So her pellet intake will be strictly limited from now on. And also, I will feed her in small portions. For the rest of this week while I'm on vacation I think I'll feed them in three separate portions, but eventually I'm going to have to go to only two portions of pellets a day. Everyone else I just always have pellets in front of because they are good about it.

I had noticed that there was a time there when everyone seemed to be eating very little, and then, for the past couple of weeks, everyone's appetite seemed to increase and all of them were eating much more than normal. I was scared I was starving them or something. The vet said, "no". They are getting enough and more than enough.

So I will be buying a scale as soon as I can get it ordered. Additionally, I'm going to be more careful of the portion sizes. The vet also said that eating is a flock behavior, and a social thing, and so perhaps they all have begun to eat too much together as their own kind of social club activity. :rolleyes:

I feel really stupid. The vet said I was just being a responsible owner to notice the behavior and watch her poohs and all.

The thing that bothered me the most was her pooh sticking to her vent. The vet could see that her feathers around that area were soiled, but she really examined her good and did fecals and said she is ok.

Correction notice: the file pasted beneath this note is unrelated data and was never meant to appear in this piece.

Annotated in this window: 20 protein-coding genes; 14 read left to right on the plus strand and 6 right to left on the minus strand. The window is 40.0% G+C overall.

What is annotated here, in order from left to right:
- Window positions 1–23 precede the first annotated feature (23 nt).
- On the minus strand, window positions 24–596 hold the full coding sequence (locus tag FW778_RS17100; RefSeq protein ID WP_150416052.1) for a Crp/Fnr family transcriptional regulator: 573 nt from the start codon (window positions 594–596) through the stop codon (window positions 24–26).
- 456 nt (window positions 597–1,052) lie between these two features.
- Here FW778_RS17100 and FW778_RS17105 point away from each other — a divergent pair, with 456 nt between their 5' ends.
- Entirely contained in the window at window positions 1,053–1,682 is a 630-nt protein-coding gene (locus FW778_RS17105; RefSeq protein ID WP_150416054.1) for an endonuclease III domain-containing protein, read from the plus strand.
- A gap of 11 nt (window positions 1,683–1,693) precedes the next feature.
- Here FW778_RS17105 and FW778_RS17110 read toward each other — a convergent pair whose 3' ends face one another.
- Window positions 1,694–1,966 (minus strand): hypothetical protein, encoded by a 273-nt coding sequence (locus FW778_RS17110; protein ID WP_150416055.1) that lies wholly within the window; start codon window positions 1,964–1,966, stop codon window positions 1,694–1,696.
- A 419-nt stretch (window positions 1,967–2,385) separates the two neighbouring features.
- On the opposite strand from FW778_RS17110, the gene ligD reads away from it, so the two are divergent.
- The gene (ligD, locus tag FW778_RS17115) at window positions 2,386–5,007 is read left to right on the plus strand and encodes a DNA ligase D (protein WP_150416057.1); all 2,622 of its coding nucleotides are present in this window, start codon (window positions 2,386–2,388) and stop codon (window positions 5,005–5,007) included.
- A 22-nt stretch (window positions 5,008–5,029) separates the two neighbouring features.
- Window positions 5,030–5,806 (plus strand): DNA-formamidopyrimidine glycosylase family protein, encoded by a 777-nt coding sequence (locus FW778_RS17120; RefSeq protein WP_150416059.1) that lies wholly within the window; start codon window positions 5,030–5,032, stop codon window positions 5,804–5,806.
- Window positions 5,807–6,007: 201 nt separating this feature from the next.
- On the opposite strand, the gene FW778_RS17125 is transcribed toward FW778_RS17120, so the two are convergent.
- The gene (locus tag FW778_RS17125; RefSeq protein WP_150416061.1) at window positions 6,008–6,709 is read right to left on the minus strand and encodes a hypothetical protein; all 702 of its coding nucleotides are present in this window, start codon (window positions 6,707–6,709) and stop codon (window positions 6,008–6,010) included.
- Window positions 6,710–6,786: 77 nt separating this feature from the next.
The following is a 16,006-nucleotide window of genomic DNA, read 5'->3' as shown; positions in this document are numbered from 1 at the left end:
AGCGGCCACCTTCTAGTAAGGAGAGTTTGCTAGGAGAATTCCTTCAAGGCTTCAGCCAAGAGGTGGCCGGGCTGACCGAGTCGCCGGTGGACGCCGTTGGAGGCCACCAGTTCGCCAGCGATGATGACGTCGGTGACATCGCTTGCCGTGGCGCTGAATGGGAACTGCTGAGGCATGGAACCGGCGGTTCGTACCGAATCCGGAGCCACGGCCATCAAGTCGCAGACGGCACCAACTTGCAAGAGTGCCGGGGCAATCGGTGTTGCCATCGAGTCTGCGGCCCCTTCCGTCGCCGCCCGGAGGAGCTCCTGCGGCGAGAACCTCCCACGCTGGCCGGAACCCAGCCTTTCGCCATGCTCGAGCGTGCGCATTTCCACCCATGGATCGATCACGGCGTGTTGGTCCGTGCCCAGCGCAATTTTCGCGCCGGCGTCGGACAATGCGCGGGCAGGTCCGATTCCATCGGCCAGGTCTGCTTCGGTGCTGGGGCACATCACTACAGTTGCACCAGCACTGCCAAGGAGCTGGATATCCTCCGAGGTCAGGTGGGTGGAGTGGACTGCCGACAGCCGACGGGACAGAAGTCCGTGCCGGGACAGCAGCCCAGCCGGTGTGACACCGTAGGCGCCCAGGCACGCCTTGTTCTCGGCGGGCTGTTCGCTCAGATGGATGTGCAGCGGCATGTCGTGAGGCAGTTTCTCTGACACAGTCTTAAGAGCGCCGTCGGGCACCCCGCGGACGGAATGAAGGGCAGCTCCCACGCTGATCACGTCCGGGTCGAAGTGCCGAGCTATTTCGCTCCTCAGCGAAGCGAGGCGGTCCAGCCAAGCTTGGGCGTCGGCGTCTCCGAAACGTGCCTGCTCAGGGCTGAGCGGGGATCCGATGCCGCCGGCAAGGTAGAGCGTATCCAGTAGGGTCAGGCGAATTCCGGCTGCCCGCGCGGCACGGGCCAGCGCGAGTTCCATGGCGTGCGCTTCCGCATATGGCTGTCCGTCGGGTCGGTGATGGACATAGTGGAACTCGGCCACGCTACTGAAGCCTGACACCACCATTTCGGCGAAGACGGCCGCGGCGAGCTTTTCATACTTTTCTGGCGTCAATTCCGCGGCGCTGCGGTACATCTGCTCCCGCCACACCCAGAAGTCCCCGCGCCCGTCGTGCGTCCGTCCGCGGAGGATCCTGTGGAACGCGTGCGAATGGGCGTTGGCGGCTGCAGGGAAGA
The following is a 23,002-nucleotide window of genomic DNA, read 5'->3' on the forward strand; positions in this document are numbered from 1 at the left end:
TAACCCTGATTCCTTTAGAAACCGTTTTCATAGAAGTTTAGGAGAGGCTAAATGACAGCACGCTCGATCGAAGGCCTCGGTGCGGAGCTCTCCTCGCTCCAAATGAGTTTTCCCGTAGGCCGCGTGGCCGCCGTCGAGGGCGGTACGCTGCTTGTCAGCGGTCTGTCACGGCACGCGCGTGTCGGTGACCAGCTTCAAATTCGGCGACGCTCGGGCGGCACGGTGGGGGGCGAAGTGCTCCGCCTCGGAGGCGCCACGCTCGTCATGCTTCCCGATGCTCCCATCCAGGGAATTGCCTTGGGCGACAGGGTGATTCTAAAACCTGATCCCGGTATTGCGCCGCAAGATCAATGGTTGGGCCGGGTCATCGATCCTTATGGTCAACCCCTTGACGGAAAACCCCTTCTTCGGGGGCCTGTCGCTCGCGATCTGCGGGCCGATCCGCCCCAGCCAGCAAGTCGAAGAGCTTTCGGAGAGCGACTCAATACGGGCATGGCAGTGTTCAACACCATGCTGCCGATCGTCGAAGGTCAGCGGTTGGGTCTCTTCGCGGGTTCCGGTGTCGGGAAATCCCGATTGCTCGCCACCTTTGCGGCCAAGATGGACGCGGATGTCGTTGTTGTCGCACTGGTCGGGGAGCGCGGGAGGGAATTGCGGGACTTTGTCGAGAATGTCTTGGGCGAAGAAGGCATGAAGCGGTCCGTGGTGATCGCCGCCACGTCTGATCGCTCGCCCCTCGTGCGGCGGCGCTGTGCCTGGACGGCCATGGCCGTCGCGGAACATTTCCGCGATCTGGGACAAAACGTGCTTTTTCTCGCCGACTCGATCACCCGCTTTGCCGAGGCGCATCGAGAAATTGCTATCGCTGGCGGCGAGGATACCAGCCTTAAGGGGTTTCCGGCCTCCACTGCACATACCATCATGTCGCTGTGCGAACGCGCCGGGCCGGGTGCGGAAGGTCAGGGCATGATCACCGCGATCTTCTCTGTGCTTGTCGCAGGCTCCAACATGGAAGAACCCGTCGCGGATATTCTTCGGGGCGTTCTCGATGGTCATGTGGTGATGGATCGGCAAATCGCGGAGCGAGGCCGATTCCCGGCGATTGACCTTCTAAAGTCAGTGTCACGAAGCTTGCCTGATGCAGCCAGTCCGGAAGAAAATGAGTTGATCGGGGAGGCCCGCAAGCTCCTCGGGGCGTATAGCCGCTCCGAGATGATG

My vet has birds herself, three large cockatoos and a cockatiel, so she takes her avian practice very seriously.

I still believe she had been somewhat dehydrated earlier, but the extra pomegranite had helped with that.

I want to thank everyone on this forum for your responses and your suggestions. I hope I don't repeat my mistakes
 

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Ah, I am so very glad Ashlynn is okay! Thank goodness! Please disregard my question about her in that other post. But really, I'm very happy for you and thankful you got it all sorted out. Way to go for being such a responsible owner!
 

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Glad to know everything is okay :lovehearts:
 

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Discussion Starter · #17 ·
Ashlynn is seeming fine today. She is not happy about her new, more restrictive diet. She keeps quacking at me like she is hungry. Oh well.
 

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Quacking? Hehe. Sorry she's so unhappy with it, though. This morning Sun Conure was making a fuss and squawking and I realized it was because I hadn't refilled her food dish this morning.
 

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Discussion Starter · #19 ·
Yes, she quacks. She seems to be kind of getting used to it, though.
 

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From what I see, you are just giving her less pellets? Will you increase it ever again?